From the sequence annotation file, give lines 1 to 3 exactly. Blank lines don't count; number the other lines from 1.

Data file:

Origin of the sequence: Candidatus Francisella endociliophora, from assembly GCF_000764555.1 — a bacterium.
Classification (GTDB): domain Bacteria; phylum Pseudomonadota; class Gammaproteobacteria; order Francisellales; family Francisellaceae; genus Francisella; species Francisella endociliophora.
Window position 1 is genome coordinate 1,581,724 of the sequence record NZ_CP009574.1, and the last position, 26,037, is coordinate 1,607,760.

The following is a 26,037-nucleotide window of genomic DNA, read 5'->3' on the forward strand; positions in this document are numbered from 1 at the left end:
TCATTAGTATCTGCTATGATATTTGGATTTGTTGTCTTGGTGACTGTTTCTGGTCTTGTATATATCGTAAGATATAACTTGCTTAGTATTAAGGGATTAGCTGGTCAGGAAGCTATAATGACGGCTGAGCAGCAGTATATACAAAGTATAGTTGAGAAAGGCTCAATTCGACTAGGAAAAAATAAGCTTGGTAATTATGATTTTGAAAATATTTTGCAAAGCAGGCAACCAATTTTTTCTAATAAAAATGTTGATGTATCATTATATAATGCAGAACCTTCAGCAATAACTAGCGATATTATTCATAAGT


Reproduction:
Origin of the sequence: Candidatus Francisella endociliophora, from assembly GCF_000764555.1 — a bacterium.
Classification (GTDB): domain Bacteria; phylum Pseudomonadota; class Gammaproteobacteria; order Francisellales; family Francisellaceae; genus Francisella; species Francisella endociliophora.
Window position 1 is genome coordinate 1,581,724 of the sequence record NZ_CP009574.1, and the last position, 26,037, is coordinate 1,607,760.